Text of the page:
Uche Usim, Abuja
The Director General of the Bureau of Public Enterprises (BPE), Mr. Alex Okoh has said that the Federal Government saves $3 billion annually since it began privatizing key government assets.
He said the privatization programme was not designed to share the country’s national assets to a few rich people as erroneously believed.
Speaking at the Dinner/Award Night in commemoration of the 30th anniversary of reform, commercialisation and privatization in Nigeria which held in Abuja recently, Okoh said the government was not replacing public monopolies with private monopolies via privatization.
“Rather, in our determination to be unyielding and uncompromising in the pursuit of the best interest of this country, we are removing the financial burden which these enterprises constitute on the public purse and releasing resources for the essential functions of government.
“This essentially is the mandate given to BPE, to pursue this vision, thereby contributing to the socio-economic development of Nigeria.
“This process has freed up over $3 billion that was hitherto consumed by Public Enterprises (PEs) annually in terms of subventions, waivers, and unpaid taxes among others”, he explained.
Okoh, however, regretted that despite the development of a Public Private Partnership (PPP) policy in 2009, establishment of Infrastructure Concession Regulatory Commission (ICRC) and creation of PPP units in nearly all the Ministries Departments and Agencies (MDAs), the PPP governance framework as currently structured, was somewhat convoluted and a disincentive to attracting reliable and big pocket private sector investors to the infrastructure market.
The BPE boss added that the private sector has been positioned through various reforms to become the engine room of economic activities and infrastructural development, while government was being released to focus on governance and creating an enabling environment for business to thrive.
“The Bureau has initiated and executed far-reaching reforms in telecommunications, pensions, seaports, debt management, solid minerals, and most recently, the power sector reform that led to the successful unbundling, privatisation and in some cases, concessioning of the successor companies created out of the Power Holding Company of Nigeria (PHCN)”.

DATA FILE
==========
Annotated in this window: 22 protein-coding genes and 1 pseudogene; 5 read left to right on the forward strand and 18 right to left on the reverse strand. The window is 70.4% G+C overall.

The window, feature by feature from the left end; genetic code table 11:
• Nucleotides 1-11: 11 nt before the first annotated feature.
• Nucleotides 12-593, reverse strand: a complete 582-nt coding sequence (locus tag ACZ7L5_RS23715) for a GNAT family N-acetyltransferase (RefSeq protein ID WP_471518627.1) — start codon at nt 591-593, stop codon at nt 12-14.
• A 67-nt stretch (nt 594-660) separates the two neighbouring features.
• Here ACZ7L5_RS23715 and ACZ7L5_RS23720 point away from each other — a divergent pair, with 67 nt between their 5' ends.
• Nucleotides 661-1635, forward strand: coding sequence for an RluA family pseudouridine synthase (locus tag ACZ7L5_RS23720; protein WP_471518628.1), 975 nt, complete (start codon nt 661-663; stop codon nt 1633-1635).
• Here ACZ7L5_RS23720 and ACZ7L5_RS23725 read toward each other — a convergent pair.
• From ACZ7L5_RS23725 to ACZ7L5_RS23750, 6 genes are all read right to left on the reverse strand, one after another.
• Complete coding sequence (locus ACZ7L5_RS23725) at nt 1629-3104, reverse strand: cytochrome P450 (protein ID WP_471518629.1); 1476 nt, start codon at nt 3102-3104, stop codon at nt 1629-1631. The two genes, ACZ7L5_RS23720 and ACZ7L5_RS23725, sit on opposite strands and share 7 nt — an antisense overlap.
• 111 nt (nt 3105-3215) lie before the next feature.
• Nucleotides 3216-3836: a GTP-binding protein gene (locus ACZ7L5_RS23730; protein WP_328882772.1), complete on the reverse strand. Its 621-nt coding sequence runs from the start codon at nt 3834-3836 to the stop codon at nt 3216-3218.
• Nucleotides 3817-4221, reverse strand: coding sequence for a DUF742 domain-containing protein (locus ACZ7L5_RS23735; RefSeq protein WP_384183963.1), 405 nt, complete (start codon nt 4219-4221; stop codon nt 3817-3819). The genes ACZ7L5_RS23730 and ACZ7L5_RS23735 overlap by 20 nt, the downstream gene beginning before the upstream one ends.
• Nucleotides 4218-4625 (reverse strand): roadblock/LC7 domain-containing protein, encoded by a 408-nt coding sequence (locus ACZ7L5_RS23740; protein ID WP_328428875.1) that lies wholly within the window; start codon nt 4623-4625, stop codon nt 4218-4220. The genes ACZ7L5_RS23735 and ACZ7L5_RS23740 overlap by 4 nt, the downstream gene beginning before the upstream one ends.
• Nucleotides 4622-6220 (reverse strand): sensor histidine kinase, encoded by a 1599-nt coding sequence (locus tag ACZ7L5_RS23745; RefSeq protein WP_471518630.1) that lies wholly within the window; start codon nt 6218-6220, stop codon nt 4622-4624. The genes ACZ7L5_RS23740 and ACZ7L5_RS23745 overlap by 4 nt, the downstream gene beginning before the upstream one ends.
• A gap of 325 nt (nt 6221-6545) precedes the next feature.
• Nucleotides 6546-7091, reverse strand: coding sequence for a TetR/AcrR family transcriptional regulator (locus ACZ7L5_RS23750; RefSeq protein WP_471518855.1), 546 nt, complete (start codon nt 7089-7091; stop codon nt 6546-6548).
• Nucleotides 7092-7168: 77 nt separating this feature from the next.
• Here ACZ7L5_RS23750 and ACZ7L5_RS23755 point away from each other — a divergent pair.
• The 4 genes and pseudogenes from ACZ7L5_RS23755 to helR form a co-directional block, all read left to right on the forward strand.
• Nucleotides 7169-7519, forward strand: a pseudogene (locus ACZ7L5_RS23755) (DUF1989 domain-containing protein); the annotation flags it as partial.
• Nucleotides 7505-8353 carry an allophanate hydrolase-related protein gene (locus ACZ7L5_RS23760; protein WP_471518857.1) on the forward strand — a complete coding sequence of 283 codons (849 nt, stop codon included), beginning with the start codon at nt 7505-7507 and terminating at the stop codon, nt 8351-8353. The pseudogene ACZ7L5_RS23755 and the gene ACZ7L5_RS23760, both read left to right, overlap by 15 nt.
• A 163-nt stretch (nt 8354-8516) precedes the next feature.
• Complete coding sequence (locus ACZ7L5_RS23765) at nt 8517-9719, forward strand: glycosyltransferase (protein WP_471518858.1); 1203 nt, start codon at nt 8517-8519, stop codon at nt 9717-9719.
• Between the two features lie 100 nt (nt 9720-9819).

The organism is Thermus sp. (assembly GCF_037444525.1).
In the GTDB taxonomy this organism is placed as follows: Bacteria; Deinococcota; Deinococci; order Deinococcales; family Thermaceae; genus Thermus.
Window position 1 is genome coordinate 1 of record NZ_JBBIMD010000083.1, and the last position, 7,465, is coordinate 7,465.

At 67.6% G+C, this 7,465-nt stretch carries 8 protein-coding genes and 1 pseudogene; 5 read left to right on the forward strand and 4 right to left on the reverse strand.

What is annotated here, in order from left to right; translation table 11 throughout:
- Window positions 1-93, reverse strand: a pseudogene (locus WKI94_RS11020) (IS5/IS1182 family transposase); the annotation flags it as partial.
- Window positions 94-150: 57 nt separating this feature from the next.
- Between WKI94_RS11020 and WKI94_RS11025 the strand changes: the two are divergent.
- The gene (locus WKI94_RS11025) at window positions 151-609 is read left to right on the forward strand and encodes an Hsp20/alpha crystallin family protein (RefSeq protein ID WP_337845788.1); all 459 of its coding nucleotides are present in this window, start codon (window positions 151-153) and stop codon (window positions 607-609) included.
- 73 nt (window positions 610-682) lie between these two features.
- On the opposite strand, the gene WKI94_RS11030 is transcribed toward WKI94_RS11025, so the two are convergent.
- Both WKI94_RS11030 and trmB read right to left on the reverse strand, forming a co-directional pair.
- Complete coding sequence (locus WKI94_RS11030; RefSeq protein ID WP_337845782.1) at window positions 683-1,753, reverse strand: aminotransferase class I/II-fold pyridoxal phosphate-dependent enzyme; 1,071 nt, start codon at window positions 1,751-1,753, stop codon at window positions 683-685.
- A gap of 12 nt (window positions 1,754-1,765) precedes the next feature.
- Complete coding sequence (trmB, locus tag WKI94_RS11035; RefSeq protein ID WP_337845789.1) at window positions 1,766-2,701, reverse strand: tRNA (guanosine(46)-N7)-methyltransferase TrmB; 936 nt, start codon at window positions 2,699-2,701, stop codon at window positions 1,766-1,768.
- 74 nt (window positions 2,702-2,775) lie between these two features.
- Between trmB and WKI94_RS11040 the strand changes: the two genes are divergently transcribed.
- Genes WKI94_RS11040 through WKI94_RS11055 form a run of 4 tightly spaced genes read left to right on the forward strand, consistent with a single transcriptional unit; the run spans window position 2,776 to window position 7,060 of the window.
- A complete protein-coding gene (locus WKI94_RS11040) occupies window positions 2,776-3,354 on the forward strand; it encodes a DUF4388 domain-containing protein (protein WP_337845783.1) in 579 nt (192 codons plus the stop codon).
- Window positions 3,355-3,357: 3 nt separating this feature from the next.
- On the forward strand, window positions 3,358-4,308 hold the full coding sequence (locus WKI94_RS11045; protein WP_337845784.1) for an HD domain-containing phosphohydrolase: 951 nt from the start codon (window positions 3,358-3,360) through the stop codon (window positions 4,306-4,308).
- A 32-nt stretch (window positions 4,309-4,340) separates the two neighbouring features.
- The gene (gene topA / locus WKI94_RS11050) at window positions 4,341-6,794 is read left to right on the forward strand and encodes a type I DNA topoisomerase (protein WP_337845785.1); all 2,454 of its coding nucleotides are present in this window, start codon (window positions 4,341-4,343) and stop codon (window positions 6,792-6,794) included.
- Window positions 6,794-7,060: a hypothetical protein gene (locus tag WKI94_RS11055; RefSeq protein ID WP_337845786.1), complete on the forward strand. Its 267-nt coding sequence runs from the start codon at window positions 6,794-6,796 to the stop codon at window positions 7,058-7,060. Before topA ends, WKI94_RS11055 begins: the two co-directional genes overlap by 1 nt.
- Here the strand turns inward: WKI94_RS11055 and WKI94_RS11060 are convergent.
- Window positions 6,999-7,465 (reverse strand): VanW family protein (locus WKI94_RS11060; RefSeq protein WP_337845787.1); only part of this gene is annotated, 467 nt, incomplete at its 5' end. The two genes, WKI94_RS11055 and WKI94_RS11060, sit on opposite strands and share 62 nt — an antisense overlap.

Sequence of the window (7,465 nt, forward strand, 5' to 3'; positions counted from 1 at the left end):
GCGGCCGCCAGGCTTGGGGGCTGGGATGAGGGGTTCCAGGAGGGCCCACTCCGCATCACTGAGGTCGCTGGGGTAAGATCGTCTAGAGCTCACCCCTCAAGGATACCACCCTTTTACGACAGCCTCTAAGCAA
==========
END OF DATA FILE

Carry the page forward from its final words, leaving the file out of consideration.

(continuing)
He said the impact of commercialisation and privatisation has been felt in various sectors of the economy including aviation, development finance, postal sector, downstream oil and gas, and a host of other initiatives.
“It also consists of major infrastructure areas like roads, railways, airports, national inland waterways and the special economic or free-trade zones”, he stated.
He said the NCP/BPE was pursuing the current transactions with renewed vigour, confidence and in a more responsible manner; and that the BPE has a new vision for the future that is based on rediscovery and re-positioning.
“This has put the Bureau on a path of disciplined and responsible reform, an effective post-privatisation management regime, and a pivot to addressing the infrastructural deficit by tackling the defective Public-Private-Partnerships (PPP) framework currently in place in Nigeria”, he said.
Okoh added that the BPE has been repositioned to play a major role in coordinating and driving the process; adding that “We are well-equipped from our track record and robust processes to provide a one-stop-shop for prospective investors under a consistent, fair, equitable and transparent process”.
“However, we can only achieve this expeditiously if the present ambiguities in coordination, governance and institutional framework for infrastructure development through PPP are addressed.
This will give confidence to private investors in both the integrity of the process and protection of investments. This is the role we have set our minds on and we are determined to see it through with the support and collaboration of key stakeholders”, he maintained.